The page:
The winner of a signed copy of Nell Dixon's "Blue Remembered Heels" is Michelle L for the "sardines" story. Well, done, Michelle. If you'll drop me a line with your snail mail addy at liz @lizfielding.com, I'll pass it on to Nell.
MILLS & BOON/WOMEN'S WEEKLY WRITING COMPETITION --
M&B have teamed up with Woman’s Weekly for the launch of a new short story competition. If you think you can woo readers with a romantic short story, then they want to hear from you.
You could see your winning entry published in Woman’s Weekly and on Mills & Boon’s website and there's a laptop as part of the prizes.
They're looking for short stories with a fresh voice - sparkling, feel-good stories bursting with lively interaction and that frisson of romantic excitement.
Check it out at Mills & Boon's website.
More specifically do you remember the plane in which Ingrid Bergman flew away from Rick on at the end? The DC3 -- the gooney bird -- which ferried troops in WWII and supplied Berlin during the airlift, is being retired at the end of this month in the UK due to new European safety regulations. The cost of installing oxygen (they don't fly high enough for it to be necessary) and strip lighting in the floors, has meant it's uneconomic to continue.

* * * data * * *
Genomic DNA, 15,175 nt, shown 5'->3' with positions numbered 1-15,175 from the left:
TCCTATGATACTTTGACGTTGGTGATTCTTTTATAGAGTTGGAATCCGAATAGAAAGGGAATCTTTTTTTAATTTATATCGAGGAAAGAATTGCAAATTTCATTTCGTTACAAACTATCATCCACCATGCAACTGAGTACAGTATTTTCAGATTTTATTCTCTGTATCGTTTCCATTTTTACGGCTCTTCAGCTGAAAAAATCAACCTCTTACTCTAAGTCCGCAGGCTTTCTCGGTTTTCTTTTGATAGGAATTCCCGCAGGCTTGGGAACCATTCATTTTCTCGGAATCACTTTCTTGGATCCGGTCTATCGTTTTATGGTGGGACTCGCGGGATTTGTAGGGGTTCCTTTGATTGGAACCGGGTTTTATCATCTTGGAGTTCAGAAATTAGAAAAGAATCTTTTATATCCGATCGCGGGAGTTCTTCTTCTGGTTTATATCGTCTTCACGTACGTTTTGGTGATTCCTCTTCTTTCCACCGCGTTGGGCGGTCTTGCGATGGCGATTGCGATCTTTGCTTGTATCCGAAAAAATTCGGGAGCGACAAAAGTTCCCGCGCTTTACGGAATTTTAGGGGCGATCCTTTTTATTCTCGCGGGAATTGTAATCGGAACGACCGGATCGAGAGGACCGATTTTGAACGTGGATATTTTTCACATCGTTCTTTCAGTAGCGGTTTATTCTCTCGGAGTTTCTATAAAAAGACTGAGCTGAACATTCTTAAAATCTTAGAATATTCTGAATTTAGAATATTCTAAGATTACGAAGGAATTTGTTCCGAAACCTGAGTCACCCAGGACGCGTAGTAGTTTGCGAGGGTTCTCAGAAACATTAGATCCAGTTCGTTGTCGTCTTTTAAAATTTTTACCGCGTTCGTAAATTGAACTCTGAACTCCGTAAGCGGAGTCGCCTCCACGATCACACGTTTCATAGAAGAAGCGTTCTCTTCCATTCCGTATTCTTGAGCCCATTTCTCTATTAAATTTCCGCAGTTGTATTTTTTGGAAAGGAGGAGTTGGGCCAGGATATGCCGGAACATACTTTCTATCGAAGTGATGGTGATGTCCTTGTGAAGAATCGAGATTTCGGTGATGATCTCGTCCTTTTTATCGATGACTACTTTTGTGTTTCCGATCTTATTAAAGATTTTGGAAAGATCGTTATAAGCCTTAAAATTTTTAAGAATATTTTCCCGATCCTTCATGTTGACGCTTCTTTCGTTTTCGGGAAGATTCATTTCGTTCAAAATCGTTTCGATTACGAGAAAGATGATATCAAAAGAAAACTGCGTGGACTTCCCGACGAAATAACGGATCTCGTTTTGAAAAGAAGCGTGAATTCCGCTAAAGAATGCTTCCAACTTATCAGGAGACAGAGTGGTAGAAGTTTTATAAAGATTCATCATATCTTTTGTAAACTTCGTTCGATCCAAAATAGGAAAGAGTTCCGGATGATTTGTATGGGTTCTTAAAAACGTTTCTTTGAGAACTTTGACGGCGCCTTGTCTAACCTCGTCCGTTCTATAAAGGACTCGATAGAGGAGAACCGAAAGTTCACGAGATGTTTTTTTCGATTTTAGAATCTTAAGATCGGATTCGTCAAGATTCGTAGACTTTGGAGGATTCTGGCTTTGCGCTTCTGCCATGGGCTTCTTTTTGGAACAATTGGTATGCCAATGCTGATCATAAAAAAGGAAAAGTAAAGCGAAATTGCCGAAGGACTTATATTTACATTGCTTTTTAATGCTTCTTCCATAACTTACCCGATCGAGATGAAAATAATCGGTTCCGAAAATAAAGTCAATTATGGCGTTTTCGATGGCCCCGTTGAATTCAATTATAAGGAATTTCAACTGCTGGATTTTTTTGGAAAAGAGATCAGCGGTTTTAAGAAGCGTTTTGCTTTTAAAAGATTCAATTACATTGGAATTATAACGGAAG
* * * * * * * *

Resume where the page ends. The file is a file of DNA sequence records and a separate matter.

Special trips are taking place all month for people who love this aircraft.
I've had several memorable journeys in a DC3.
I once flew in a storm from a place in Botswana called Selibe Pikwe to Johannesburg, with a "request stop" at Gabarones. We took off from a dirt airstrip with a dozen or so passengers, a parrot, two goats and a crate of chicks. The seats, I swear, hadn't been changed since it had done duty in WWII and we had to haul ourselves up the gangway grabbing hold of the seats because of the steep angle.
The pilot attempted to fly around the storm, but in the end gave up and just went through it. People turned out in evening dress to see us land at Gabarones, the weather was that bad, and after we finally landed in Johannesburg -- I've never been so glad to see airport lights -- I came out in a rash.
It certainly wasn't luxury flying, but it was a lot more memorable than the "bus trip" flying we do now and although it had been banished from UK skies, I've no doubt the "gooney" will still be flying those "bush" flights for a very long time to come.